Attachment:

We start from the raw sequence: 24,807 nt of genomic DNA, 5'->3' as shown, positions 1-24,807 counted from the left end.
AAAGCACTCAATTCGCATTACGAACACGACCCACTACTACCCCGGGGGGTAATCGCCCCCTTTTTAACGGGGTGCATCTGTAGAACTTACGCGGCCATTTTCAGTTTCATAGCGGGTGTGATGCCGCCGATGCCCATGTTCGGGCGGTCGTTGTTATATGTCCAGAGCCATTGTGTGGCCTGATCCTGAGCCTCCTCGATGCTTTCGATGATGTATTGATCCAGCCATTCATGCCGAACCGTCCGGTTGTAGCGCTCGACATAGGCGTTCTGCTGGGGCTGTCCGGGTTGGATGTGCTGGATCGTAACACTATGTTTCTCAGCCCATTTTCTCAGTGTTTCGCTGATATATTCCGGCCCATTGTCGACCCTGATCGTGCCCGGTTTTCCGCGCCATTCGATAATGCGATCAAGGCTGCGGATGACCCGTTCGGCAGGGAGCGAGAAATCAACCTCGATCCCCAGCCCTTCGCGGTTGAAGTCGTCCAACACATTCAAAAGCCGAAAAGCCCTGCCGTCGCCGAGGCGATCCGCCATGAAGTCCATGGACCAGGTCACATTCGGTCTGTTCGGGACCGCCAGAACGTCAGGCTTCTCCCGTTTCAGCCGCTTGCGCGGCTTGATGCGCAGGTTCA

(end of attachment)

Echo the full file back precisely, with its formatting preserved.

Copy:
We start from the raw sequence: 24,807 nt of genomic DNA, 5'->3' as shown, positions 1-24,807 counted from the left end.
AAAGCACTCAATTCGCATTACGAACACGACCCACTACTACCCCGGGGGGTAATCGCCCCCTTTTTAACGGGGTGCATCTGTAGAACTTACGCGGCCATTTTCAGTTTCATAGCGGGTGTGATGCCGCCGATGCCCATGTTCGGGCGGTCGTTGTTATATGTCCAGAGCCATTGTGTGGCCTGATCCTGAGCCTCCTCGATGCTTTCGATGATGTATTGATCCAGCCATTCATGCCGAACCGTCCGGTTGTAGCGCTCGACATAGGCGTTCTGCTGGGGCTGTCCGGGTTGGATGTGCTGGATCGTAACACTATGTTTCTCAGCCCATTTTCTCAGTGTTTCGCTGATATATTCCGGCCCATTGTCGACCCTGATCGTGCCCGGTTTTCCGCGCCATTCGATAATGCGATCAAGGCTGCGGATGACCCGTTCGGCAGGGAGCGAGAAATCAACCTCGATCCCCAGCCCTTCGCGGTTGAAGTCGTCCAACACATTCAAAAGCCGAAAAGCCCTGCCGTCGCCGAGGCGATCCGCCATGAAGTCCATGGACCAGGTCACATTCGGTCTGTTCGGGACCGCCAGAACGTCAGGCTTCTCCCGTTTCAGCCGCTTGCGCGGCTTGATGCGCAGGTTCA